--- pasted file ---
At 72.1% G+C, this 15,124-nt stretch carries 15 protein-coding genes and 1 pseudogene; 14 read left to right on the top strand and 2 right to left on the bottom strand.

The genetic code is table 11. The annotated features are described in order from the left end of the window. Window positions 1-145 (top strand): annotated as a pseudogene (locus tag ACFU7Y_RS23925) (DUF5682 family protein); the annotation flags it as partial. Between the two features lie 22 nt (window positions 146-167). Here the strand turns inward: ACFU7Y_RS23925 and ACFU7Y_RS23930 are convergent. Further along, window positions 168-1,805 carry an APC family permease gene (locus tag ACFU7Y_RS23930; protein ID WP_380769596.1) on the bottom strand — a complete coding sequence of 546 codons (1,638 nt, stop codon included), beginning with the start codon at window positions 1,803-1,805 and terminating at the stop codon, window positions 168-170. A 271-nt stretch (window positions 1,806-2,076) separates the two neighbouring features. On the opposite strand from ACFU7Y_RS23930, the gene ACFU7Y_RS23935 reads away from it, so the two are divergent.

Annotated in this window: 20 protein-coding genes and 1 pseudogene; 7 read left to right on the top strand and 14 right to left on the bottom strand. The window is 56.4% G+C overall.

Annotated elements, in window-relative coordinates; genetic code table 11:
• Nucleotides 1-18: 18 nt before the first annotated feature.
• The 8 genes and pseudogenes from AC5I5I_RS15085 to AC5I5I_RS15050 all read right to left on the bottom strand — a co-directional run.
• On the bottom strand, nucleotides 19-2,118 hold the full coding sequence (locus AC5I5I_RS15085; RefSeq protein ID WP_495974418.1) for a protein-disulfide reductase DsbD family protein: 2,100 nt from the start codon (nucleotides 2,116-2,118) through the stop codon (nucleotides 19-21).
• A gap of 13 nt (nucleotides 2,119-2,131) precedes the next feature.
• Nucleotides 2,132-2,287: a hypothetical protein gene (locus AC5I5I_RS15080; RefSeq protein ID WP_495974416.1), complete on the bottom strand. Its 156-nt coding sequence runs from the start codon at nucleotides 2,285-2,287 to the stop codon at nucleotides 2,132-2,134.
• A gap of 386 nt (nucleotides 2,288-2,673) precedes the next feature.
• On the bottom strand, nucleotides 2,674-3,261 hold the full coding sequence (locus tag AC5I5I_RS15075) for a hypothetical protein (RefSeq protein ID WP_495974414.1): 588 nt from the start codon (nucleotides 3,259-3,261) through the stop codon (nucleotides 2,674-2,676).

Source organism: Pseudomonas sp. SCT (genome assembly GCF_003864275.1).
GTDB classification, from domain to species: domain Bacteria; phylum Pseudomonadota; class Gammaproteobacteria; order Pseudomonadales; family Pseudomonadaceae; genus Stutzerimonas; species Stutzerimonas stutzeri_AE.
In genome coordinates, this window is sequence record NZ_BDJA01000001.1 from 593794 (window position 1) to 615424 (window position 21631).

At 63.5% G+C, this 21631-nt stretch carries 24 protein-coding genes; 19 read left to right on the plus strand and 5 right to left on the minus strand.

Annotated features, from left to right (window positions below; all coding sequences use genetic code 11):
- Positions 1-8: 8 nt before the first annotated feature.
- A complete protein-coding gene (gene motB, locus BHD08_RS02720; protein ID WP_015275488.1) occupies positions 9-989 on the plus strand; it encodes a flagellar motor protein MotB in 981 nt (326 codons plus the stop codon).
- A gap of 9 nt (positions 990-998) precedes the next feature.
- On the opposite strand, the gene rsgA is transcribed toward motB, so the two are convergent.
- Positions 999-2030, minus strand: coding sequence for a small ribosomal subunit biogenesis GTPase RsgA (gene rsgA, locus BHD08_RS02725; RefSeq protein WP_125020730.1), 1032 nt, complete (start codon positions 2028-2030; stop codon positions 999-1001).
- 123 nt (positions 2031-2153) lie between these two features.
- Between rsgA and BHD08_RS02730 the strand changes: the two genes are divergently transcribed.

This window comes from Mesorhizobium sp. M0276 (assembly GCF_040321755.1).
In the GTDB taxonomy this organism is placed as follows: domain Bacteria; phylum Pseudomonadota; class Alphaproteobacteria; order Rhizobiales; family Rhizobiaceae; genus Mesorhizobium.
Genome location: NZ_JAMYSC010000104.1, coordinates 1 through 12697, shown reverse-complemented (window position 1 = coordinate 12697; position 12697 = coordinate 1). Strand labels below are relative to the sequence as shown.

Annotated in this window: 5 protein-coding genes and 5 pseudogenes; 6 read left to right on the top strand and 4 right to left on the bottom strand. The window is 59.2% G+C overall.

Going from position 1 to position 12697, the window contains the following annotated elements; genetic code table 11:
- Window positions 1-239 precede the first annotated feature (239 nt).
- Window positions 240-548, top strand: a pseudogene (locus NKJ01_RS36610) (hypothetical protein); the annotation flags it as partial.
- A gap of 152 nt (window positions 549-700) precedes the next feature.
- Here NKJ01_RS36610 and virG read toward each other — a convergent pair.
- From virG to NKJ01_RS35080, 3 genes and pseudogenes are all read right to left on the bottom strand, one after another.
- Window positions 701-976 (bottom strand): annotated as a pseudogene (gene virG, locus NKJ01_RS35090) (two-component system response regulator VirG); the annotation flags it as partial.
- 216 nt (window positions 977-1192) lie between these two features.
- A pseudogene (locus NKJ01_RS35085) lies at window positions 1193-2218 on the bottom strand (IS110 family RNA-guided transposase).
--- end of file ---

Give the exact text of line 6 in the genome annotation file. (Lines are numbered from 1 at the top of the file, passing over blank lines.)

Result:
• The 8 genes and pseudogenes from AC5I5I_RS15085 to AC5I5I_RS15050 all read right to left on the bottom strand — a co-directional run.